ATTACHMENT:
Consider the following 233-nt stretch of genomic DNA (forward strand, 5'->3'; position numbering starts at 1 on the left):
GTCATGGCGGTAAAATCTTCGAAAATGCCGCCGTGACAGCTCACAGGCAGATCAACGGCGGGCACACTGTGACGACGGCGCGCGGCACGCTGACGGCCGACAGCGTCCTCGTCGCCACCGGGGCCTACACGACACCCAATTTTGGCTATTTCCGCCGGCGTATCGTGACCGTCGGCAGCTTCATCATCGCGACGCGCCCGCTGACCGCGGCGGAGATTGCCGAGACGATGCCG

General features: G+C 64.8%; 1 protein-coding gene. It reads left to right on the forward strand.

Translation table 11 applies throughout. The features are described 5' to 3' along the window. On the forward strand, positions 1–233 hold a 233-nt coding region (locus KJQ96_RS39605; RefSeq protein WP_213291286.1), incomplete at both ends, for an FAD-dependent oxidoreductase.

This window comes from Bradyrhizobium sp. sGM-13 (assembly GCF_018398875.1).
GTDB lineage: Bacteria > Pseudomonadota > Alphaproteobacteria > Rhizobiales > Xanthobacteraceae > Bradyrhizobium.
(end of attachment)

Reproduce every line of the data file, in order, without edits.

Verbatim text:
Consider the following 233-nt stretch of genomic DNA (forward strand, 5'->3'; position numbering starts at 1 on the left):
GTCATGGCGGTAAAATCTTCGAAAATGCCGCCGTGACAGCTCACAGGCAGATCAACGGCGGGCACACTGTGACGACGGCGCGCGGCACGCTGACGGCCGACAGCGTCCTCGTCGCCACCGGGGCCTACACGACACCCAATTTTGGCTATTTCCGCCGGCGTATCGTGACCGTCGGCAGCTTCATCATCGCGACGCGCCCGCTGACCGCGGCGGAGATTGCCGAGACGATGCCG

General features: G+C 64.8%; 1 protein-coding gene. It reads left to right on the forward strand.

Translation table 11 applies throughout. The features are described 5' to 3' along the window. On the forward strand, positions 1–233 hold a 233-nt coding region (locus KJQ96_RS39605; RefSeq protein WP_213291286.1), incomplete at both ends, for an FAD-dependent oxidoreductase.

This window comes from Bradyrhizobium sp. sGM-13 (assembly GCF_018398875.1).
GTDB lineage: Bacteria > Pseudomonadota > Alphaproteobacteria > Rhizobiales > Xanthobacteraceae > Bradyrhizobium.